If the values of the array aren't known at compile time then you're stuck with some variation of looping through every element and initializing it at runtime.

This being C++, there are ways of doing whatever you're doing that are much easier for you to keep track of and think about. Does it have to be a 3D naked-array of 3D naked-arrays of 3D naked-arrays? If you're actually modellings a groups of somethings, each of which contains another group of something-elses, using proper C++ classes (which will then take care of their own initialisation) will make it easier to think about, easier to code, and easier to maintain.

How do you keep track of all the stars in the solar system and their position to calculate from one point to at least 3 stars to insure you are on the right course in space.

object type: star
internals: location in space; x, y, z

Each star to represent is a single star object. Every star you use goes into a single store of some kind. An array of stars, or a list, or a vector, or some other storage.

So now you have a single array of star objects. Each star object has an x, y, z location.

Create a function to define the line that goes through any one location (i.e. where you are) and any one star (this is a standard mathematical operation). Given that you don't know where you are, you will have angles to the star as input and the line as output. Also given that you have no absolute zero degrees, one of the stars will be your zero degrees reference point.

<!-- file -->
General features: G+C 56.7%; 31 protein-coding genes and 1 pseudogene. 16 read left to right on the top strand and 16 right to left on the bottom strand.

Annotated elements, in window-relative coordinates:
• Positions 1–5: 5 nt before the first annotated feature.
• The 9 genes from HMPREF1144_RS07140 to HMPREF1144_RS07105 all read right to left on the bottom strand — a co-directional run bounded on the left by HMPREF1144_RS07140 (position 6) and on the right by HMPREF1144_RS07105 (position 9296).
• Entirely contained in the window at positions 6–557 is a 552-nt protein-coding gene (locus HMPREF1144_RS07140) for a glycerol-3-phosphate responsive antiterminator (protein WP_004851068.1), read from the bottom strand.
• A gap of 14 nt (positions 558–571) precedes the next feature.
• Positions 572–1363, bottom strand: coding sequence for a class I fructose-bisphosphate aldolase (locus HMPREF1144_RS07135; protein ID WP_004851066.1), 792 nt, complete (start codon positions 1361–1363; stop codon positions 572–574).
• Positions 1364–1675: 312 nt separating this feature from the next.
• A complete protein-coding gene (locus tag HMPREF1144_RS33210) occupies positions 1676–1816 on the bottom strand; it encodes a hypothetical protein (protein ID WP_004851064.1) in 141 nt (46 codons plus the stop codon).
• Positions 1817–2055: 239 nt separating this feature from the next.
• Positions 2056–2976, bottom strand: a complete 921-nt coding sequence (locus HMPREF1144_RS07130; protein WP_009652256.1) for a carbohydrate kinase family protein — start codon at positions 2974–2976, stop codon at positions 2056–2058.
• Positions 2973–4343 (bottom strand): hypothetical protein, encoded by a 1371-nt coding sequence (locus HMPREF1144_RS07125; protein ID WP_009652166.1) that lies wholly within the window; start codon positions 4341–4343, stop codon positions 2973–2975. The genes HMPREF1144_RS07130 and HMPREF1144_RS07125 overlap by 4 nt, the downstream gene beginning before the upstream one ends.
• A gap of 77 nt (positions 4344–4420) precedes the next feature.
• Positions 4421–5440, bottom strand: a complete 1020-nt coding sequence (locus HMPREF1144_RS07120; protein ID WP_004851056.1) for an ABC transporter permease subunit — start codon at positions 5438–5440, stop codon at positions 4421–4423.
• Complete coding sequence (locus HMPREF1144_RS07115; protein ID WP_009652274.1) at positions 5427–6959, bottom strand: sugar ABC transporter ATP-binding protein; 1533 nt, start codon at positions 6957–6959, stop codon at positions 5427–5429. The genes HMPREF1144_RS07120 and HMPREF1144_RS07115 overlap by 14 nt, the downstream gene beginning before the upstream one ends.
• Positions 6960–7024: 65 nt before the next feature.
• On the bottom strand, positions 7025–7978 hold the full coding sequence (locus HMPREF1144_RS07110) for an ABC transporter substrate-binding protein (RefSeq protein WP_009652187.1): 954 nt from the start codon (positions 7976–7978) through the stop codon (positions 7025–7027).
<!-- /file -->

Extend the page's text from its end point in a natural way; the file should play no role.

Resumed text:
Create three of these lines. You can use any three stars, but stars at right angles to each other will give the least error.
Create a function to examine the three lines and establish where they cross (you can do this with two lines, but if you want to do it with three, you'll get less error; this is also a standard mathematical operation).

So, one new type; starObject.
One array of starObjects (which is a one-dimensional array).
Two new functions (define line given one point and angle of line from it, and find crossing-point of three lines).

The difficultly here is not in programming it; the difficulty is in ensuring you understand the mathematics of looking at three objects and establishing your location from them, knowing only their positions in space relative to each other. Even if you already know how tio do this, I strongly recommend doing it on paper with two points to check the maths, and then extend that to three points.

This is great and simple, but what if you were on the other side of the Milkey Way? Would you be able to see the same stars? Or would you have to use others. What are their location(s) in relation to all the other stars and how do you identify them or their location so that you can calculate your location. This is the begining of a lot of questions, if you get my drift.....